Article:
breed
breed

Great Pyrenees

avatarChristy McDowell, LVT, VTS (ECC)

Height25 - 32"
Weight85 to 100 lbs
TypeWorking
Life Expectancy10 - 12 years
Area of OriginFrance

Energy Level

Playfulness

Friendliness to dogs

Friendliness to strangers

exercise requirements

affection level

friendliness to other pets

watchfulness

Grooming Requirements

Vocality

The most common of the flock guarding breeds, the Great Pyrenees is incredibly loyal, intelligent, and confident. Hailing from France, this ancient breed protected herds of sheep from dangerous predators, such as wolves and bears. Nowadays, their guarding duties have diminished, and they have adapted to the role of human companion. Being bred for protectiveness and loyalty has made them wary of strangers.  

Energy Level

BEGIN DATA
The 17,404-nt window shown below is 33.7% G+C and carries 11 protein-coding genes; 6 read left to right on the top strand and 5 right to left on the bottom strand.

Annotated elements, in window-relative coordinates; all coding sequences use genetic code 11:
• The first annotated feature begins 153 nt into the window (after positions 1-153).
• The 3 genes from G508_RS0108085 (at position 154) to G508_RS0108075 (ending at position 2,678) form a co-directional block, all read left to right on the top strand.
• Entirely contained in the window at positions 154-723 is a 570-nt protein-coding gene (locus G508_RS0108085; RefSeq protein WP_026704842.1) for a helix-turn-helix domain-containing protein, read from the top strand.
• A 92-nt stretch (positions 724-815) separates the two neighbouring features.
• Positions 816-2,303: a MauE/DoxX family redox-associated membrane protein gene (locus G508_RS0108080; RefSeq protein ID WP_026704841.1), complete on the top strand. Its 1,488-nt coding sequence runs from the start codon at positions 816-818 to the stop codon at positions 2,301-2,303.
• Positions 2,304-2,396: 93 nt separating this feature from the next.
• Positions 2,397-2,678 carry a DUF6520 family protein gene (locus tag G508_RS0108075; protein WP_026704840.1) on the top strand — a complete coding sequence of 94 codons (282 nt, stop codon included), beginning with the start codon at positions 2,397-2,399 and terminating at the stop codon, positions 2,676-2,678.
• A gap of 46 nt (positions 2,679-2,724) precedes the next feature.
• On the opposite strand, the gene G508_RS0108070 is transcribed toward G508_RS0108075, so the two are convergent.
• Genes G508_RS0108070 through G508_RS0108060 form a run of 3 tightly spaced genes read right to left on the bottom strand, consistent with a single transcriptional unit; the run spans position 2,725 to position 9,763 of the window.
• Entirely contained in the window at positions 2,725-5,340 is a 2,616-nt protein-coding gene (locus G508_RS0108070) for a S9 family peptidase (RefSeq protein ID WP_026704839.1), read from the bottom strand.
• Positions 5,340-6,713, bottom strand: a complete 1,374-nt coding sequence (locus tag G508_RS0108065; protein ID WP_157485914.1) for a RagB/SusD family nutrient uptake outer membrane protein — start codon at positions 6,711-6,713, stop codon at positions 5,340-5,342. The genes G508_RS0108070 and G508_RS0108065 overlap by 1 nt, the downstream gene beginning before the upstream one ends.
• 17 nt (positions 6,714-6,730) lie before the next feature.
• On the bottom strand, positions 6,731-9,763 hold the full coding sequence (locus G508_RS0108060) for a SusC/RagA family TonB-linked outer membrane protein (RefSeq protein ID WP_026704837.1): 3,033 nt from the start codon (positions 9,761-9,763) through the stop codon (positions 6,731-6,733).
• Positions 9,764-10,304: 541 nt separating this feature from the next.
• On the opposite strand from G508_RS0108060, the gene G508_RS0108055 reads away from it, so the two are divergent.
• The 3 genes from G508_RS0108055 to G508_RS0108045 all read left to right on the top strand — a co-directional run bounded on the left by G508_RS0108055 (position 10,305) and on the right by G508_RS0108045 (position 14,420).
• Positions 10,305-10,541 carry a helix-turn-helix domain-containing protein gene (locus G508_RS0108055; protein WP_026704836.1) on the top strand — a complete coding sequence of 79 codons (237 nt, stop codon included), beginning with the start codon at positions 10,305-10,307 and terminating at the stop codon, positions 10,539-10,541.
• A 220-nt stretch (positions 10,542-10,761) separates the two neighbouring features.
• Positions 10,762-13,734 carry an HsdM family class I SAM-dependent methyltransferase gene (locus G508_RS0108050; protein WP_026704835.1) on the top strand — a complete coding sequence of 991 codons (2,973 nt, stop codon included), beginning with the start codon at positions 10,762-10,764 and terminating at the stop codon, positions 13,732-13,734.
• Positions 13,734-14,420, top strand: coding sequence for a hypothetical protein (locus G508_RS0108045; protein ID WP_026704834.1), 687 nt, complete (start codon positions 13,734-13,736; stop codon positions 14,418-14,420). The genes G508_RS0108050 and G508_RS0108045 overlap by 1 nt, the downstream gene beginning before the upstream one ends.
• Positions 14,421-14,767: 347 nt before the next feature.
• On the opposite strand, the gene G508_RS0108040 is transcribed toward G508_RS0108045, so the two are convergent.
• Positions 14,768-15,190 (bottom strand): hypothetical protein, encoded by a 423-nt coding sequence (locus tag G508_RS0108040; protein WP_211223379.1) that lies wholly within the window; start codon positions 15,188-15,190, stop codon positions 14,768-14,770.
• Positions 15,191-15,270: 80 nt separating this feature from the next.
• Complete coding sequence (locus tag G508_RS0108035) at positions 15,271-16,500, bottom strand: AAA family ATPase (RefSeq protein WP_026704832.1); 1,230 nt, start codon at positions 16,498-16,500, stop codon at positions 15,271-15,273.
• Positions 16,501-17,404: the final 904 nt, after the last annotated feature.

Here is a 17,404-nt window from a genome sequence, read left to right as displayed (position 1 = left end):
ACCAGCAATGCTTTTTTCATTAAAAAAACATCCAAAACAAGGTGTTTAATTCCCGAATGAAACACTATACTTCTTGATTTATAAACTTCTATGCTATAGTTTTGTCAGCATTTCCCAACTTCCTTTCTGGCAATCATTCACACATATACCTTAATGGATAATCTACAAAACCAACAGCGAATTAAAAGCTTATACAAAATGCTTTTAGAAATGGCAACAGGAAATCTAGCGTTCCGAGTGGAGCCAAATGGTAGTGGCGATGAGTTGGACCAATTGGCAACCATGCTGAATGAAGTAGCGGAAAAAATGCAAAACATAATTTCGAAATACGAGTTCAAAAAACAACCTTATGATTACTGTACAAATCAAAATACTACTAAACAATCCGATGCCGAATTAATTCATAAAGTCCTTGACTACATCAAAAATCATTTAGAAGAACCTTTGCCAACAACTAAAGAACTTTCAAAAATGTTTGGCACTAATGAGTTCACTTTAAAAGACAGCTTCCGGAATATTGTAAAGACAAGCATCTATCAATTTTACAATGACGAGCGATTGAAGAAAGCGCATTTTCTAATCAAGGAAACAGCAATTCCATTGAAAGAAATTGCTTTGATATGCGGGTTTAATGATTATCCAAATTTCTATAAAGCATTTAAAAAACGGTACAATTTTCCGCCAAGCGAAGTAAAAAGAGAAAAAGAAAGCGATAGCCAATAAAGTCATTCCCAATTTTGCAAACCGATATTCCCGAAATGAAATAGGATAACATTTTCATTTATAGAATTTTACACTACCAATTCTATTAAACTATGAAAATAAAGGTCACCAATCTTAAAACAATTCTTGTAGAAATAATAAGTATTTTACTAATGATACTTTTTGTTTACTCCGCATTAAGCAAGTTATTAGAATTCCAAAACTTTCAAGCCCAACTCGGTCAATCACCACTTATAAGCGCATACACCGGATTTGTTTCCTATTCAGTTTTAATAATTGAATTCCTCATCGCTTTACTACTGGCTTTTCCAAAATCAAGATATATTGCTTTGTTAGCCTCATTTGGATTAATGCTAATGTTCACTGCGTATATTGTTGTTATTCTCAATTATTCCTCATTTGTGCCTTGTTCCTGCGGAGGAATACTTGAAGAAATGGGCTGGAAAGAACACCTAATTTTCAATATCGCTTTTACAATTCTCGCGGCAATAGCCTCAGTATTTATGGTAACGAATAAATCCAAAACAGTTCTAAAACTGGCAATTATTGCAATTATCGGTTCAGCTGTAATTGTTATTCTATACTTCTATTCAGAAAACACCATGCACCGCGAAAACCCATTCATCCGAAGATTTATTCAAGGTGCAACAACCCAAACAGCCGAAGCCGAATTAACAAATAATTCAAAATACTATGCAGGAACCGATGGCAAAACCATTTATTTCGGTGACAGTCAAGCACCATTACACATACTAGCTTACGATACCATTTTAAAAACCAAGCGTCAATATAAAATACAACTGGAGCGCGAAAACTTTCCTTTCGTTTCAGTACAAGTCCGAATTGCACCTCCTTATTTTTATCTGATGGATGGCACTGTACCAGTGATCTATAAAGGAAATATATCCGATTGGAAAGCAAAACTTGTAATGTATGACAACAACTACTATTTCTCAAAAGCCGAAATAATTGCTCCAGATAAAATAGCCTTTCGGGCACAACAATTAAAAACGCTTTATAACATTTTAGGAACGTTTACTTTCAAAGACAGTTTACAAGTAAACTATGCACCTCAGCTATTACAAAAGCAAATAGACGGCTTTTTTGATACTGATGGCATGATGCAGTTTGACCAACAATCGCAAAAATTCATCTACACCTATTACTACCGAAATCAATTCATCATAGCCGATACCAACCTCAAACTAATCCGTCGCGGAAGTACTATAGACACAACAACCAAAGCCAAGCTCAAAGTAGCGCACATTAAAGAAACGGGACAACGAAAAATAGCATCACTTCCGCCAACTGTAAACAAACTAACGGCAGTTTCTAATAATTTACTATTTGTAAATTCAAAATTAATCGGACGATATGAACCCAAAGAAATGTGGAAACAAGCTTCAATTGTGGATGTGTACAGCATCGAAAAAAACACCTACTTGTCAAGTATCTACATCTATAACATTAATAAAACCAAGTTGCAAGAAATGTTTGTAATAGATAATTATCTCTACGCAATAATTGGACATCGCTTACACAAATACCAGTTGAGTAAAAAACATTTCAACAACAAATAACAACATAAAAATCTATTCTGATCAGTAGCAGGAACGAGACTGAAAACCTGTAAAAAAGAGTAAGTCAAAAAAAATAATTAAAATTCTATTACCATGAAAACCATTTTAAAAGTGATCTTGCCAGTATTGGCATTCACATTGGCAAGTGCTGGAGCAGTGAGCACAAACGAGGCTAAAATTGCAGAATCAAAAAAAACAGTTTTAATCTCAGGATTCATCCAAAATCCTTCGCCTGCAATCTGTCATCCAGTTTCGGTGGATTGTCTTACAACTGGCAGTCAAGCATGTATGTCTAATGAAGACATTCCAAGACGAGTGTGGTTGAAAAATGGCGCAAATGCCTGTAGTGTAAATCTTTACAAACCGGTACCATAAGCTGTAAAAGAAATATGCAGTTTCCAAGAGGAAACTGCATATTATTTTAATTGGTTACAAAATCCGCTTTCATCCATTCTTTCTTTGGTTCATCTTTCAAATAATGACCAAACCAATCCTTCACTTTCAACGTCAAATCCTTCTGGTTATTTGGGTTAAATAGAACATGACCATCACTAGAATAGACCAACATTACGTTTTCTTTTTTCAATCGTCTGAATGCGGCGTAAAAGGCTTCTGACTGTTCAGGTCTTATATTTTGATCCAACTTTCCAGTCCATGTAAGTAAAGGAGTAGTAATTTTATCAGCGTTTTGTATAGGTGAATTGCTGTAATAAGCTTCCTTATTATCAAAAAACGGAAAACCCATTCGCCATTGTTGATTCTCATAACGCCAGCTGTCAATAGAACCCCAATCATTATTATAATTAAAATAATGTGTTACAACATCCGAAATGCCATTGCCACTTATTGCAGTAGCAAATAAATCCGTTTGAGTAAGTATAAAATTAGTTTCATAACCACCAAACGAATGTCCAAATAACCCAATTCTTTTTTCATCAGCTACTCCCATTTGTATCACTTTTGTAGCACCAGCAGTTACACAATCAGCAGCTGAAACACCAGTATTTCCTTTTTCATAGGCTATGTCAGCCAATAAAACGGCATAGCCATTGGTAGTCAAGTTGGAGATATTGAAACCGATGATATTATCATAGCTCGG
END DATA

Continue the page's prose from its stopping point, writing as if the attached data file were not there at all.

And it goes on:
Playfulness

Friendliness to dogs

Friendliness to strangers

exercise requirements

affection level

friendliness to other pets

watchfulness

Grooming Requirements

Vocality

Where Are Great Pyrenees Dogs From?

The Pyr is believed to have originally descended from the Mastiff breeds of Asia or Siberia. They are one of the oldest natural breeds, having followed the human migration into Europe, eventually settling in the Pyrenees mountains between Spain and France. For the next several centuries, the Pyr served as flock guardians, fending off fearsome predators, such as bears and wolves; their success earned them the nicknames the Pyrenean Wolf Dog and the Pyrenean Bear Hound. They were often fitted with iron collars adorned with large spikes to protect their necks. Combine this with the protection of their thick coats, and this breed was nearly unbeatable.